Preparing for the quantum age with the IAIS Evo Annealer

Author:
Thore
Gerlach

Quantum Computing (QC) promises an extension of traditional computational efficiency with enormous potential. Theoretically, quantum computers have been shown to efficiently solve certain problems in computer science, such as searching large databases (Grover’s algorithm) or factorizing prime numbers (Shor’s algorithm), more efficiently than classical computers. These processes require a so-called gate-based quantum computer. Combinatorial optimization problems in the form of “Quadratic Unconstrained Binary Optimization” (QUBO) problems can also be solved using quantum mechanical principles. Computers that leverage these principles are called quantum annealers or adiabatic quantum computers. To solve them, the adiabatic theorem of quantum mechanics is applied – a quantum-mechanical system in a state of minimal energy remains in such a state during sufficiently slow (adiabatic) changes. The idea is to encode a QUBO, the mathematical problem to be solved, into the energy operator of a quantum-mechanical system. Starting with a simple problem with a known solution and adiabatically transforming it into the desired target problem yields a solution to the target problem.

Encoding

While calculations using the adiabatic principle are relatively new, data and problem encoding have long been integral to computer science. Images, songs, or videos are encoded as binary data. In fact, encoding a QUBO as a Hamiltonian operator is much simpler than encoding a song as an MP3 file.

Quantum annealing
© Fraunhofer IAIS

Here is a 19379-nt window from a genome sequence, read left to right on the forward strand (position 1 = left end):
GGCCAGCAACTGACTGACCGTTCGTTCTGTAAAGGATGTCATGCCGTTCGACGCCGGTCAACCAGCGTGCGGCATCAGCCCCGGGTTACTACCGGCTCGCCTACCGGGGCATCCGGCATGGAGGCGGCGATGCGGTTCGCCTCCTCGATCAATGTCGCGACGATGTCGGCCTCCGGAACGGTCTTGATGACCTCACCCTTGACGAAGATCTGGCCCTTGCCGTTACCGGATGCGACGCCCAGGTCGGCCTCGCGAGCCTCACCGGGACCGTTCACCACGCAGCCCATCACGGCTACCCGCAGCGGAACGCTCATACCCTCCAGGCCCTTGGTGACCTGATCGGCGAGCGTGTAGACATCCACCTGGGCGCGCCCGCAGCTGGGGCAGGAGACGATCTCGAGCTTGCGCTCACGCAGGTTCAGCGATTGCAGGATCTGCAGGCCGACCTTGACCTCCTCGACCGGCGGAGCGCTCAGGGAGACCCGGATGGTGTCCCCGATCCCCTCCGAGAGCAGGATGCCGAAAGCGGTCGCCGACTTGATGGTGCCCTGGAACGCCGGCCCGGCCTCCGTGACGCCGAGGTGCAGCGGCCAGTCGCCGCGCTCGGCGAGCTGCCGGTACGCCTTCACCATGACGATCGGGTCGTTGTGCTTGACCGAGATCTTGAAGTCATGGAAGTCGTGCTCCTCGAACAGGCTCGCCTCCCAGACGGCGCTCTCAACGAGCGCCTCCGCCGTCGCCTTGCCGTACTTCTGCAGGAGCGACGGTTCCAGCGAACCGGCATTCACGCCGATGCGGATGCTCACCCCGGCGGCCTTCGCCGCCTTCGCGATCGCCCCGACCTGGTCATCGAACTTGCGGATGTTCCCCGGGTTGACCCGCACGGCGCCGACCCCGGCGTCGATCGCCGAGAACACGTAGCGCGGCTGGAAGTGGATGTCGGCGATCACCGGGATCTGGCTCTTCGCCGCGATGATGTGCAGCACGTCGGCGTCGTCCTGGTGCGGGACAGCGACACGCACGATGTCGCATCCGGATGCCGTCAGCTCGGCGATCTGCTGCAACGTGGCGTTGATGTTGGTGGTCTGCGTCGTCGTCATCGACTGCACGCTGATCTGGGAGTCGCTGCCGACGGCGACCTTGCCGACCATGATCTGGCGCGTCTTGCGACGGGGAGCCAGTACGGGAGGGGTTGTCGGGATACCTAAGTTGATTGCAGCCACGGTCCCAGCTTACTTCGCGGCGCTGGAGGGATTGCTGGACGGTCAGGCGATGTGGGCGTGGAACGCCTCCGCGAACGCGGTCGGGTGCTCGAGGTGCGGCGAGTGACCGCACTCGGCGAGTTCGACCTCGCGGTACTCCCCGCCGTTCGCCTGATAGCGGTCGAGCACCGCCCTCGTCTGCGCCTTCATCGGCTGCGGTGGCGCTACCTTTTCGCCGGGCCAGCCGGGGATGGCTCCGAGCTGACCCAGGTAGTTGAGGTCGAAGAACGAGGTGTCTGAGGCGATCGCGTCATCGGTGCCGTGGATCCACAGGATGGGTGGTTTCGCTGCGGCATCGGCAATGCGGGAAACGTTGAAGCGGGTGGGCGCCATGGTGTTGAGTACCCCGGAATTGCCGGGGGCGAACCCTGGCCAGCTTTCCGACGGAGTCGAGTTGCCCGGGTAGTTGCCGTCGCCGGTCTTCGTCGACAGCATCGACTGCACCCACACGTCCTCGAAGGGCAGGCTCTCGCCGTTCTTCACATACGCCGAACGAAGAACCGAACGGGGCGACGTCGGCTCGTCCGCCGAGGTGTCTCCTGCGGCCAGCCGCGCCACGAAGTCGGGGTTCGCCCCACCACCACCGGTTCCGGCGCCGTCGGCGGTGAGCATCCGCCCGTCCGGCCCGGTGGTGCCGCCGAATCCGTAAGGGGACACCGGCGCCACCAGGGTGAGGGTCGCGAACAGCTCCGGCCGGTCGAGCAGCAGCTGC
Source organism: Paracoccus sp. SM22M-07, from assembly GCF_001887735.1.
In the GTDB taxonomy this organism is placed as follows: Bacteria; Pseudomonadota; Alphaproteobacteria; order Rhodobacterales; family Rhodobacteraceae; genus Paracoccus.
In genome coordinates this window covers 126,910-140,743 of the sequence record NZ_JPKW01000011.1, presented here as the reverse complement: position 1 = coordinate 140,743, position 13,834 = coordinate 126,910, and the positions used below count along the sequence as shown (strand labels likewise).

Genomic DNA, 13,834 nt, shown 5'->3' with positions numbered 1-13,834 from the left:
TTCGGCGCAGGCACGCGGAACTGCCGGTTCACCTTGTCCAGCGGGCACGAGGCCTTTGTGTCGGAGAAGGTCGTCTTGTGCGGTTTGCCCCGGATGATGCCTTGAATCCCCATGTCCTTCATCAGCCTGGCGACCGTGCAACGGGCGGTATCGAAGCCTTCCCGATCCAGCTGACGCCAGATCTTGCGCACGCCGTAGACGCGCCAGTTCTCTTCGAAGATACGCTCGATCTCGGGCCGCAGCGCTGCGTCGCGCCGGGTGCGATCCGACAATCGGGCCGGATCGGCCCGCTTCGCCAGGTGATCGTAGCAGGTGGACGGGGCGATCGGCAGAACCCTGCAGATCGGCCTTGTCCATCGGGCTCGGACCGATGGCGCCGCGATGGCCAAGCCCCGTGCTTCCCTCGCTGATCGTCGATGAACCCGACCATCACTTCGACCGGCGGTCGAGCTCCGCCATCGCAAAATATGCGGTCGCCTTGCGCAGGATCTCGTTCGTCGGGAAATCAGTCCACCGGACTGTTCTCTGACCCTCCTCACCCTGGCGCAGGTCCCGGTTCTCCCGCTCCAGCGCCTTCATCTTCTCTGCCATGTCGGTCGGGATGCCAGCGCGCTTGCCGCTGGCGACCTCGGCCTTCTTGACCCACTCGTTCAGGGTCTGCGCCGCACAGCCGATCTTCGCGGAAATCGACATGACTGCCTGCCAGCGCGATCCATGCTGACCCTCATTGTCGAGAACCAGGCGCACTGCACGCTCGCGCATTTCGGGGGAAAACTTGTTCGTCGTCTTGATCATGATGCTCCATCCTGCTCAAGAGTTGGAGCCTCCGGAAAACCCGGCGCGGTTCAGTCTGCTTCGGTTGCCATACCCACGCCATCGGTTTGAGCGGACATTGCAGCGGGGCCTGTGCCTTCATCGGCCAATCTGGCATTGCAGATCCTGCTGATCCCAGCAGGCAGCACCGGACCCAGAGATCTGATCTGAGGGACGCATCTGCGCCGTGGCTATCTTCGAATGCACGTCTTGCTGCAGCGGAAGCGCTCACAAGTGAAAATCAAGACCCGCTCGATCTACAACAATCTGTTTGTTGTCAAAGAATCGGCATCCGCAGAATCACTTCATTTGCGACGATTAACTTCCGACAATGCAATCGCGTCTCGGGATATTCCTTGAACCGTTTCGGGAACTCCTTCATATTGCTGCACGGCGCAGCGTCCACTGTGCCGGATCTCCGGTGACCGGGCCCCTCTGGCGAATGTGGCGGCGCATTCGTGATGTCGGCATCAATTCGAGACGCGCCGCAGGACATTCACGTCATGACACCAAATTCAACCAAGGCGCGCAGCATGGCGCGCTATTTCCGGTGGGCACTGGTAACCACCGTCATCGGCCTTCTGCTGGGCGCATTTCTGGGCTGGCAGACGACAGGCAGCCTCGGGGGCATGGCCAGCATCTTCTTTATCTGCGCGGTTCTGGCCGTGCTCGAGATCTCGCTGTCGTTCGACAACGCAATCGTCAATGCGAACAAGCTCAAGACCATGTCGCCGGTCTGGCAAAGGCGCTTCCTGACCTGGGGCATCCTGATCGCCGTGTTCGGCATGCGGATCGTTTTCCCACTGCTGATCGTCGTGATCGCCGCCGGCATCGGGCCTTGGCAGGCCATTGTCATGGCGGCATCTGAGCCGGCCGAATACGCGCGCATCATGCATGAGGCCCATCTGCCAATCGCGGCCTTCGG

Operation of quantum annealing. (Left) In the quantum world, it is possible to “tunnel” through energy barriers, whereas in classical physics, the barrier must be overcome. (Right) Through adiabatic evolution of the system, a state of minimal energy is maintained.

QUBOs appear in various industries, such as:

  • Route calculations in logistics,
  • Portfolio analysis in finance,
  • Virtual screening in the production of new pharmaceuticals in pharmaceutical research.

This type of optimization problem is also found in Machine Learning, including clustering problems, Hopfield networks, or probabilistic graphical models. For more details on optimization in machine learning, refer to our blog post in German “Optimization in Machine Learning”.

Although these theoretical results are highly promising, current quantum hardware is not yet capable of reliably executing the aforementioned quantum algorithms. State-of-the-art quantum computers are based on superconducting implementations, which must be cooled to temperatures of a few millikelvin. These implementations are highly susceptible to errors due to external influences, such as the Earth’s magnetic field, making it impossible to execute arbitrarily complex algorithms, unlike classical computers. Cooling and shielding make operating such a quantum computer highly energy -intensive. This led researchers at Fraunhofer IAIS and the Lamarr Institute to develop the IAIS Evo Annealer, preparing for a future era of fault-tolerant Quantum Computing.

IAIS Evo Annealer: Hardware Design and Features

Finding a global solution for a QUBO problem is NP-hard—there is no classical algorithm known to solve every QUBO in polynomial time. This also applies to quantum annealers—here, the annealing time, i.e., the duration of the adiabatic process, can be exponential. However, QUBOs that are hard for classical computers are not necessarily the same as those hard for quantum annealers. Therefore, a quantum annealer may solve a difficult QUBO much faster than a classical computer. Additionally, there are efficient classical methods for addressing QUBO problems. However, these methods are heuristic, and it is not guaranteed that a globally optimal solution can be found. Prominent examples of such approaches include simulated annealing, tabu search, and evolutionary algorithms (EA). EA is inspired by the evolution of natural organisms, applying mutations and recombinations to a set of previous individuals (in our case, solutions to QUBO problems) to obtain new (better) solutions (for more information, see the blog post in German on “Evolutionäre Optimierung von Quantenschaltkreisen”).